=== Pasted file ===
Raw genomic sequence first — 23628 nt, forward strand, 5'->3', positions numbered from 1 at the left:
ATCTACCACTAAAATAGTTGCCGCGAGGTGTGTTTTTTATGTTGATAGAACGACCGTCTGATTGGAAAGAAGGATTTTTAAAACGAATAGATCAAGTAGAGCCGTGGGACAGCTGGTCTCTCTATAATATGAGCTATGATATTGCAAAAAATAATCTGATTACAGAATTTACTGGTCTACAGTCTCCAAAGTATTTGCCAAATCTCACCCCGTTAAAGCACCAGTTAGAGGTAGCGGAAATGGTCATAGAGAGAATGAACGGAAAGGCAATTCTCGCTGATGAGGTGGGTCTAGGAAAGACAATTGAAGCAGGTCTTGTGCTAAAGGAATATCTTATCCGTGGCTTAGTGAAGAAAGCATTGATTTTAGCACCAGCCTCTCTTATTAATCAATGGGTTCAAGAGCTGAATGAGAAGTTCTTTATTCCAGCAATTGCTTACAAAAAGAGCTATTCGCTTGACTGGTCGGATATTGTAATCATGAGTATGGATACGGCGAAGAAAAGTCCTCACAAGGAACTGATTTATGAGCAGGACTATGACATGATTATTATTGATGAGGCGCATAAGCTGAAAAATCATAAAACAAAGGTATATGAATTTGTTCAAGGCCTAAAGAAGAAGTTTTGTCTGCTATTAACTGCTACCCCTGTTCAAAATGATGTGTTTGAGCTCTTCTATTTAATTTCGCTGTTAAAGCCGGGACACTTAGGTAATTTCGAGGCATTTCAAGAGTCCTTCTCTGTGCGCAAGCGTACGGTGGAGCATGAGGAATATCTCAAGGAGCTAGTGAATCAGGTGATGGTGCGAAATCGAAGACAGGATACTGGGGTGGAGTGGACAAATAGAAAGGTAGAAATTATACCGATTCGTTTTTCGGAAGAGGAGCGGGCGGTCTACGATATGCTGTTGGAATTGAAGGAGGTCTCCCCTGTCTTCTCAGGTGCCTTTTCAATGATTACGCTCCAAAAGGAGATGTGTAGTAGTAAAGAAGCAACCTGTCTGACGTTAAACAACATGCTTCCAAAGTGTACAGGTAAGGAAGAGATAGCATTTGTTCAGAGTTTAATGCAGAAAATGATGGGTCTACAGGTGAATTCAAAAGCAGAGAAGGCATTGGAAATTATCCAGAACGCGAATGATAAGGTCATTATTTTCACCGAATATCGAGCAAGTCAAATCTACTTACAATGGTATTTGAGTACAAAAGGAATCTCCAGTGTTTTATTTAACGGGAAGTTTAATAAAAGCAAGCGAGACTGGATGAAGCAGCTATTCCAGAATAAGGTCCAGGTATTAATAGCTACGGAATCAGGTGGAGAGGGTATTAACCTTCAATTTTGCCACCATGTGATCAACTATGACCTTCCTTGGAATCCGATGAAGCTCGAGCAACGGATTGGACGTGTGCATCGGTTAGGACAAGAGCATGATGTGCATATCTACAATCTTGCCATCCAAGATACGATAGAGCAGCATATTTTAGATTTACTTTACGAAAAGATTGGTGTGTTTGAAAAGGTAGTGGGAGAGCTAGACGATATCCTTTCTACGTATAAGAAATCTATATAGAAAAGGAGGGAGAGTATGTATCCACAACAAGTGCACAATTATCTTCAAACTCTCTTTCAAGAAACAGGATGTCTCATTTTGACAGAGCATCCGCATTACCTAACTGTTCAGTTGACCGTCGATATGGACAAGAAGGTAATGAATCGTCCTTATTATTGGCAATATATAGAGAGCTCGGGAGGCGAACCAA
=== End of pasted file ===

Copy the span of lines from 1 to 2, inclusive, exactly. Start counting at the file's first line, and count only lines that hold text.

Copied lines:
Raw genomic sequence first — 23628 nt, forward strand, 5'->3', positions numbered from 1 at the left:
ATCTACCACTAAAATAGTTGCCGCGAGGTGTGTTTTTTATGTTGATAGAACGACCGTCTGATTGGAAAGAAGGATTTTTAAAACGAATAGATCAAGTAGAGCCGTGGGACAGCTGGTCTCTCTATAATATGAGCTATGATATTGCAAAAAATAATCTGATTACAGAATTTACTGGTCTACAGTCTCCAAAGTATTTGCCAAATCTCACCCCGTTAAAGCACCAGTTAGAGGTAGCGGAAATGGTCATAGAGAGAATGAACGGAAAGGCAATTCTCGCTGATGAGGTGGGTCTAGGAAAGACAATTGAAGCAGGTCTTGTGCTAAAGGAATATCTTATCCGTGGCTTAGTGAAGAAAGCATTGATTTTAGCACCAGCCTCTCTTATTAATCAATGGGTTCAAGAGCTGAATGAGAAGTTCTTTATTCCAGCAATTGCTTACAAAAAGAGCTATTCGCTTGACTGGTCGGATATTGTAATCATGAGTATGGATACGGCGAAGAAAAGTCCTCACAAGGAACTGATTTATGAGCAGGACTATGACATGATTATTATTGATGAGGCGCATAAGCTGAAAAATCATAAAACAAAGGTATATGAATTTGTTCAAGGCCTAAAGAAGAAGTTTTGTCTGCTATTAACTGCTACCCCTGTTCAAAATGATGTGTTTGAGCTCTTCTATTTAATTTCGCTGTTAAAGCCGGGACACTTAGGTAATTTCGAGGCATTTCAAGAGTCCTTCTCTGTGCGCAAGCGTACGGTGGAGCATGAGGAATATCTCAAGGAGCTAGTGAATCAGGTGATGGTGCGAAATCGAAGACAGGATACTGGGGTGGAGTGGACAAATAGAAAGGTAGAAATTATACCGATTCGTTTTTCGGAAGAGGAGCGGGCGGTCTACGATATGCTGTTGGAATTGAAGGAGGTCTCCCCTGTCTTCTCAGGTGCCTTTTCAATGATTACGCTCCAAAAGGAGATGTGTAGTAGTAAAGAAGCAACCTGTCTGACGTTAAACAACATGCTTCCAAAGTGTACAGGTAAGGAAGAGATAGCATTTGTTCAGAGTTTAATGCAGAAAATGATGGGTCTACAGGTGAATTCAAAAGCAGAGAAGGCATTGGAAATTATCCAGAACGCGAATGATAAGGTCATTATTTTCACCGAATATCGAGCAAGTCAAATCTACTTACAATGGTATTTGAGTACAAAAGGAATCTCCAGTGTTTTATTTAACGGGAAGTTTAATAAAAGCAAGCGAGACTGGATGAAGCAGCTATTCCAGAATAAGGTCCAGGTATTAATAGCTACGGAATCAGGTGGAGAGGGTATTAACCTTCAATTTTGCCACCATGTGATCAACTATGACCTTCCTTGGAATCCGATGAAGCTCGAGCAACGGATTGGACGTGTGCATCGGTTAGGACAAGAGCATGATGTGCATATCTACAATCTTGCCATCCAAGATACGATAGAGCAGCATATTTTAGATTTACTTTACGAAAAGATTGGTGTGTTTGAAAAGGTAGTGGGAGAGCTAGACGATATCCTTTCTACGTATAAGAAATCTATATAGAAAAGGAGGGAGAGTATGTATCCACAACAAGTGCACAATTATCTTCAAACTCTCTTTCAAGAAACAGGATGTCTCATTTTGACAGAGCATCCGCATTACCTAACTGTTCAGTTGACCGTCGATATGGACAAGAAGGTAATGAATCGTCCTTATTATTGGCAATATATAGAGAGCTCGGGAGGCGAACCAA